Millenials Poised to Take Flight

Millenials Poised to Take Flight

Posted 08/08/2014

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Much has been written about the plight of the Millenial generation and its effect on household creation. Saddled with student debt and struggling to rise above a weak job market, today’s young adults have stuck around at Mom and Dad’s house a bit longer than their predecessors before striking out to purchase a home of their own.

But a recent report by Harvard’s Joint Center for Housing Studies suggests slowly improving market condtions, coupled with the sheer number of young adults coming of age within the next decade, should increase the ranks of first-time buyers and give Millenials the boost they need to leave the nest.

According to the study, the number of households comprised of 20- and 30-somethings is projected to increase by 2.7 million between 2015 and 2025. Overall, Millenials could be responsible for forming 24 million new households over the next decade as the economy continues to improve and existing obstacles begin to fall away. If this happens, all levels of the housing industry will benefit.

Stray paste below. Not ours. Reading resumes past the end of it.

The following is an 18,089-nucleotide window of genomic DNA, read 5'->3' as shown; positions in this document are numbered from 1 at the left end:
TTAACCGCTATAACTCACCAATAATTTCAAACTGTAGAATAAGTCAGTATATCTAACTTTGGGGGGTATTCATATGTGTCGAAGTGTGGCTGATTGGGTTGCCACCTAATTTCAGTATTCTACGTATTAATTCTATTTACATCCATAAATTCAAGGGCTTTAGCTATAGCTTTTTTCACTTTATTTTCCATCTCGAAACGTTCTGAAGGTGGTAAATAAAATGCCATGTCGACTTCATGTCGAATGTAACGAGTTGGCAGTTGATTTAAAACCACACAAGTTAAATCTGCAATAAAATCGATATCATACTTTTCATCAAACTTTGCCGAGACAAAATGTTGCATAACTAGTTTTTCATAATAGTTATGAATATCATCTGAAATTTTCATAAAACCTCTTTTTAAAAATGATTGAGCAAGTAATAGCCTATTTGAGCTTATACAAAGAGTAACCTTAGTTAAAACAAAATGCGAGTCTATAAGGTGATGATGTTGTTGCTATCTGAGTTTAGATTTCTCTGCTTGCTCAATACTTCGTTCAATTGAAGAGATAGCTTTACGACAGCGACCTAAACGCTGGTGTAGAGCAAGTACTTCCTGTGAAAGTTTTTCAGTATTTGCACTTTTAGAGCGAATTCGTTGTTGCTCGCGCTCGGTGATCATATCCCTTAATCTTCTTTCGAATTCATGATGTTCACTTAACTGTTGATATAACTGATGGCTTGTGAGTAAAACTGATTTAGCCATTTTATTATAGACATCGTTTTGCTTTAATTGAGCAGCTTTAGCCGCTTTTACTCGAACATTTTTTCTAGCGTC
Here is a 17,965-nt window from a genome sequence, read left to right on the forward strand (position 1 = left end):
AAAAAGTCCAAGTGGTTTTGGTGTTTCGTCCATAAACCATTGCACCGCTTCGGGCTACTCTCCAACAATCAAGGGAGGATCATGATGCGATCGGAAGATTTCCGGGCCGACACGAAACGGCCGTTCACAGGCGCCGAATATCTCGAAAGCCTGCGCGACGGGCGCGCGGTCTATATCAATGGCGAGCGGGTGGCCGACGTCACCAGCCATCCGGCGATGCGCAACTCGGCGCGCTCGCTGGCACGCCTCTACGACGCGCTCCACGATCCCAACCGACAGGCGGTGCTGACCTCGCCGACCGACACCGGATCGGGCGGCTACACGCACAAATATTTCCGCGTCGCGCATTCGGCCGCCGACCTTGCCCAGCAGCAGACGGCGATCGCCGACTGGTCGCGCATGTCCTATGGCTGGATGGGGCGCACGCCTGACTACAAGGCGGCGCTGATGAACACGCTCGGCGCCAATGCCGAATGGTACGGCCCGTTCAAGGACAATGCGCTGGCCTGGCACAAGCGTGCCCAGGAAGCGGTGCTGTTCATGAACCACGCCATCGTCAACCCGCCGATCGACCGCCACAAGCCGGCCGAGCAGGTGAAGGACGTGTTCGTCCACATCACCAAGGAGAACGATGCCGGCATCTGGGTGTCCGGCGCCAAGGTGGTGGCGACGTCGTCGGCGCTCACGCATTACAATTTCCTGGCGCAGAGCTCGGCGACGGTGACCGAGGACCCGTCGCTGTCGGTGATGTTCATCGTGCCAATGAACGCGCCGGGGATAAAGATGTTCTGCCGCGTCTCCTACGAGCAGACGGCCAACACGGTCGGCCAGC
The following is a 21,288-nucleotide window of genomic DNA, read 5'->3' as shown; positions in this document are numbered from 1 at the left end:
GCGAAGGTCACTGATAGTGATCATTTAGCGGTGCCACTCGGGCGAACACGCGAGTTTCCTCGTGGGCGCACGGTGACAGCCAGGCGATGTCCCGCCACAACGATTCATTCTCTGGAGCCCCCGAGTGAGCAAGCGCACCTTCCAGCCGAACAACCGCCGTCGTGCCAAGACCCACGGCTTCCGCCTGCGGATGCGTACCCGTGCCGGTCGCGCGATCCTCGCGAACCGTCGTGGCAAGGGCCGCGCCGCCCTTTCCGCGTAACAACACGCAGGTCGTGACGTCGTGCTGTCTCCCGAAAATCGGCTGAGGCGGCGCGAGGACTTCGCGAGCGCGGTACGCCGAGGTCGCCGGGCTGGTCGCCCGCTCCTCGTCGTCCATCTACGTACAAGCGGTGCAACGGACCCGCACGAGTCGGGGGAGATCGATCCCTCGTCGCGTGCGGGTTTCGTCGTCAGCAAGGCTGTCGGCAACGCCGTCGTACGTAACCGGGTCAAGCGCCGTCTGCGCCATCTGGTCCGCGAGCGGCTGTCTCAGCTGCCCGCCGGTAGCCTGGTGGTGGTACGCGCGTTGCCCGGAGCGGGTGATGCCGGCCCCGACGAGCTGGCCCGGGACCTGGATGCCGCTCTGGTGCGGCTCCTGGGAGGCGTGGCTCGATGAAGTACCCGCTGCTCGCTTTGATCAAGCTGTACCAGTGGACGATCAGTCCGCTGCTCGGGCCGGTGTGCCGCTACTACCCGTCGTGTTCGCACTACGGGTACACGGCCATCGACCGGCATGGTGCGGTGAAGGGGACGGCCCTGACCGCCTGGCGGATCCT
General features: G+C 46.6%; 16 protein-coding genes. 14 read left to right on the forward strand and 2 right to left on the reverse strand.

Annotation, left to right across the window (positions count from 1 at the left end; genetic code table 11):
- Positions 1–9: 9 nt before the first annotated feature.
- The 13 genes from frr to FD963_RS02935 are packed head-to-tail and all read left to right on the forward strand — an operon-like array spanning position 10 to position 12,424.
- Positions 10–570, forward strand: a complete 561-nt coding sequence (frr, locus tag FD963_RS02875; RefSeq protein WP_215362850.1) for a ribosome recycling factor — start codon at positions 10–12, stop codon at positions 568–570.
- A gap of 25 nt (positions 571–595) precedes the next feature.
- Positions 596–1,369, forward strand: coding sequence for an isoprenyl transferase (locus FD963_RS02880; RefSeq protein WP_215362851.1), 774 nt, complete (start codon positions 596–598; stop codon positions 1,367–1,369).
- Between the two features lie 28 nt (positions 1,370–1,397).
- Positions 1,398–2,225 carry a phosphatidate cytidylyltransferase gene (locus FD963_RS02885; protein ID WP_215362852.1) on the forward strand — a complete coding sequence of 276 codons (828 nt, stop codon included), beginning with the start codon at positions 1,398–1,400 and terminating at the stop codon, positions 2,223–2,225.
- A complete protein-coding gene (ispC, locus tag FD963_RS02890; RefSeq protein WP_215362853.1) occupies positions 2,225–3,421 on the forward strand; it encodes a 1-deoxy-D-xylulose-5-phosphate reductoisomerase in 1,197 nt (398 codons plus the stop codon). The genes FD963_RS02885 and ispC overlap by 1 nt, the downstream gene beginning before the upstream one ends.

"If somebody wants to move up from a starter house to a larger house, they need someone to sell the starter house to," said Mike Calhoun, president of the Center for Responsible Lending, during a panel discussion following the release of the report.

Young, first-time homebuyers have been hesitant to enter the housing market since the recession. The Pew Research Center estimates approcimately 11 million recent graduates were living with a parent in 2012. The homeownership rate for those under age 35 was 36 percent in the first three months of this year, down from a high of 43 percent in 2005, the Census reported. In fact, 2.1 million more young adults lived with their parents last year than what industry watchers expected, based on pre-recession household formation rates. 

“Ultimately, the large Millennial generation will make their presence felt in the owner-occupied market,” says Daniel McCue, research manager of the Joint Center, “just as they already have in the rental market, where demand is strong, rents are rising, construction is robust, and property values increased by double digits for the fourth consecutive year in 2013.”